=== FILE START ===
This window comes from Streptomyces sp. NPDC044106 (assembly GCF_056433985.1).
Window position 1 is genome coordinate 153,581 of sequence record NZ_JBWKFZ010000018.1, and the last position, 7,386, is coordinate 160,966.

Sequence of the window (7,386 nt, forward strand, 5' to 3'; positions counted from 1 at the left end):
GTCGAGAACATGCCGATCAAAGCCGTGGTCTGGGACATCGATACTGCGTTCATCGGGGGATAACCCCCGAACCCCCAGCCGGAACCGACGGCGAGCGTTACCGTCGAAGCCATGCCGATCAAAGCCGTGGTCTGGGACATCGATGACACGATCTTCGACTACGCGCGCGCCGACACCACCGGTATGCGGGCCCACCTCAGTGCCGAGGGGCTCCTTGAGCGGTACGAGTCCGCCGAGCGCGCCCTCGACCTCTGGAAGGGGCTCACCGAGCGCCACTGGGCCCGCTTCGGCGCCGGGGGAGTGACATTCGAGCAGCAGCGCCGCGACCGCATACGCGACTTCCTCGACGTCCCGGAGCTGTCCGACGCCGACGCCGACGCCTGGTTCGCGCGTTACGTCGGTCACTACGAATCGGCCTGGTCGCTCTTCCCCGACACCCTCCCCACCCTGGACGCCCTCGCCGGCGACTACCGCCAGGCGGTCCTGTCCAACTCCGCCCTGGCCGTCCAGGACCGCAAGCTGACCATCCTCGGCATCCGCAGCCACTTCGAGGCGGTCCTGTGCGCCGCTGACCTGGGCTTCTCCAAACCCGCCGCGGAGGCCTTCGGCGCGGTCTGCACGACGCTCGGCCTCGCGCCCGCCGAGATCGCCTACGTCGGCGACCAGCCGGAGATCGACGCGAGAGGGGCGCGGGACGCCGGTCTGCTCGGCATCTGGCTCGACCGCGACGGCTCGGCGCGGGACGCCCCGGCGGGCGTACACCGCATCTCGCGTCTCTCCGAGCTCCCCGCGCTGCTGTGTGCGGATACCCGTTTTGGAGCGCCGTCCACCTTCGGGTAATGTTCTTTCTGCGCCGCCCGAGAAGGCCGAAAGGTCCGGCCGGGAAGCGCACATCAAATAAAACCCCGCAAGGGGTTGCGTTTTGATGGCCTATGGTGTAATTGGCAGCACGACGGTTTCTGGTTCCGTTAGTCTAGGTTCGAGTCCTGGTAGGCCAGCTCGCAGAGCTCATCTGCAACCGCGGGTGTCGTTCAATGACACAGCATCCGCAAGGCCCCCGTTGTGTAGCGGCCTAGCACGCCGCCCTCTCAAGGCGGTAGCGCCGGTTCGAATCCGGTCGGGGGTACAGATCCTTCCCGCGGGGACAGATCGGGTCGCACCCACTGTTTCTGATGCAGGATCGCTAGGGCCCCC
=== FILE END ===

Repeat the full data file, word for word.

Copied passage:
This window comes from Streptomyces sp. NPDC044106 (assembly GCF_056433985.1).
Window position 1 is genome coordinate 153,581 of sequence record NZ_JBWKFZ010000018.1, and the last position, 7,386, is coordinate 160,966.

Sequence of the window (7,386 nt, forward strand, 5' to 3'; positions counted from 1 at the left end):
GTCGAGAACATGCCGATCAAAGCCGTGGTCTGGGACATCGATACTGCGTTCATCGGGGGATAACCCCCGAACCCCCAGCCGGAACCGACGGCGAGCGTTACCGTCGAAGCCATGCCGATCAAAGCCGTGGTCTGGGACATCGATGACACGATCTTCGACTACGCGCGCGCCGACACCACCGGTATGCGGGCCCACCTCAGTGCCGAGGGGCTCCTTGAGCGGTACGAGTCCGCCGAGCGCGCCCTCGACCTCTGGAAGGGGCTCACCGAGCGCCACTGGGCCCGCTTCGGCGCCGGGGGAGTGACATTCGAGCAGCAGCGCCGCGACCGCATACGCGACTTCCTCGACGTCCCGGAGCTGTCCGACGCCGACGCCGACGCCTGGTTCGCGCGTTACGTCGGTCACTACGAATCGGCCTGGTCGCTCTTCCCCGACACCCTCCCCACCCTGGACGCCCTCGCCGGCGACTACCGCCAGGCGGTCCTGTCCAACTCCGCCCTGGCCGTCCAGGACCGCAAGCTGACCATCCTCGGCATCCGCAGCCACTTCGAGGCGGTCCTGTGCGCCGCTGACCTGGGCTTCTCCAAACCCGCCGCGGAGGCCTTCGGCGCGGTCTGCACGACGCTCGGCCTCGCGCCCGCCGAGATCGCCTACGTCGGCGACCAGCCGGAGATCGACGCGAGAGGGGCGCGGGACGCCGGTCTGCTCGGCATCTGGCTCGACCGCGACGGCTCGGCGCGGGACGCCCCGGCGGGCGTACACCGCATCTCGCGTCTCTCCGAGCTCCCCGCGCTGCTGTGTGCGGATACCCGTTTTGGAGCGCCGTCCACCTTCGGGTAATGTTCTTTCTGCGCCGCCCGAGAAGGCCGAAAGGTCCGGCCGGGAAGCGCACATCAAATAAAACCCCGCAAGGGGTTGCGTTTTGATGGCCTATGGTGTAATTGGCAGCACGACGGTTTCTGGTTCCGTTAGTCTAGGTTCGAGTCCTGGTAGGCCAGCTCGCAGAGCTCATCTGCAACCGCGGGTGTCGTTCAATGACACAGCATCCGCAAGGCCCCCGTTGTGTAGCGGCCTAGCACGCCGCCCTCTCAAGGCGGTAGCGCCGGTTCGAATCCGGTCGGGGGTACAGATCCTTCCCGCGGGGACAGATCGGGTCGCACCCACTGTTTCTGATGCAGGATCGCTAGGGCCCCC